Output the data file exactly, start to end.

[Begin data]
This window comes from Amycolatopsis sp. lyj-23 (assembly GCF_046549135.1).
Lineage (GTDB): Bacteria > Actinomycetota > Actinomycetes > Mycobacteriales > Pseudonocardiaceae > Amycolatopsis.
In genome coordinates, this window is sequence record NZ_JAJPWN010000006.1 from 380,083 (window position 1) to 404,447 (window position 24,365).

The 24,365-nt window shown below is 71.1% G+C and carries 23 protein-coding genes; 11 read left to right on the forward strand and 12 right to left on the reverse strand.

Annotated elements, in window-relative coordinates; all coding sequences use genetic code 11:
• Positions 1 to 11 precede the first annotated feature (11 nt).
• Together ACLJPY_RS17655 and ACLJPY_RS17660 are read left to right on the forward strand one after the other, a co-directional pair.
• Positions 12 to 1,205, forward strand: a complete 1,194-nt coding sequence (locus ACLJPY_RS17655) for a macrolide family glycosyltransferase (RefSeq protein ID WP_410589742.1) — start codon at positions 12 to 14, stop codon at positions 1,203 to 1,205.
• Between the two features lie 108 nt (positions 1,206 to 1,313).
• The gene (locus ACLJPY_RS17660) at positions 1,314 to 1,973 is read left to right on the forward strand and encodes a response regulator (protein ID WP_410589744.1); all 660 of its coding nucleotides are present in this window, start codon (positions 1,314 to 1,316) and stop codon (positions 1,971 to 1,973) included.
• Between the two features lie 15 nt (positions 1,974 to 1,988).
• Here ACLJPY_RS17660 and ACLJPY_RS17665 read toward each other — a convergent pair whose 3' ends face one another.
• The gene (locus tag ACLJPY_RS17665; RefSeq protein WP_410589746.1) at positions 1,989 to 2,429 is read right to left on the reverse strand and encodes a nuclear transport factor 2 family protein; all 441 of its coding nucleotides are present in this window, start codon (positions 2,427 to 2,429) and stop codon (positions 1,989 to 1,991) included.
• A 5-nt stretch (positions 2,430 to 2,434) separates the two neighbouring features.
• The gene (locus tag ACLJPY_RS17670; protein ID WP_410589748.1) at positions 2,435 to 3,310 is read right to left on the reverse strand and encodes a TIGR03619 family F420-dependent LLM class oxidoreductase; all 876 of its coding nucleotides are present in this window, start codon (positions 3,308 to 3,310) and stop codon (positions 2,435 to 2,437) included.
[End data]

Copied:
This window comes from Amycolatopsis sp. lyj-23 (assembly GCF_046549135.1).
Lineage (GTDB): Bacteria > Actinomycetota > Actinomycetes > Mycobacteriales > Pseudonocardiaceae > Amycolatopsis.
In genome coordinates, this window is sequence record NZ_JAJPWN010000006.1 from 380,083 (window position 1) to 404,447 (window position 24,365).

The 24,365-nt window shown below is 71.1% G+C and carries 23 protein-coding genes; 11 read left to right on the forward strand and 12 right to left on the reverse strand.

Annotated elements, in window-relative coordinates; all coding sequences use genetic code 11:
• Positions 1 to 11 precede the first annotated feature (11 nt).
• Together ACLJPY_RS17655 and ACLJPY_RS17660 are read left to right on the forward strand one after the other, a co-directional pair.
• Positions 12 to 1,205, forward strand: a complete 1,194-nt coding sequence (locus ACLJPY_RS17655) for a macrolide family glycosyltransferase (RefSeq protein ID WP_410589742.1) — start codon at positions 12 to 14, stop codon at positions 1,203 to 1,205.
• Between the two features lie 108 nt (positions 1,206 to 1,313).
• The gene (locus ACLJPY_RS17660) at positions 1,314 to 1,973 is read left to right on the forward strand and encodes a response regulator (protein ID WP_410589744.1); all 660 of its coding nucleotides are present in this window, start codon (positions 1,314 to 1,316) and stop codon (positions 1,971 to 1,973) included.
• Between the two features lie 15 nt (positions 1,974 to 1,988).
• Here ACLJPY_RS17660 and ACLJPY_RS17665 read toward each other — a convergent pair whose 3' ends face one another.
• The gene (locus tag ACLJPY_RS17665; RefSeq protein WP_410589746.1) at positions 1,989 to 2,429 is read right to left on the reverse strand and encodes a nuclear transport factor 2 family protein; all 441 of its coding nucleotides are present in this window, start codon (positions 2,427 to 2,429) and stop codon (positions 1,989 to 1,991) included.
• A 5-nt stretch (positions 2,430 to 2,434) separates the two neighbouring features.
• The gene (locus tag ACLJPY_RS17670; protein ID WP_410589748.1) at positions 2,435 to 3,310 is read right to left on the reverse strand and encodes a TIGR03619 family F420-dependent LLM class oxidoreductase; all 876 of its coding nucleotides are present in this window, start codon (positions 3,308 to 3,310) and stop codon (positions 2,435 to 2,437) included.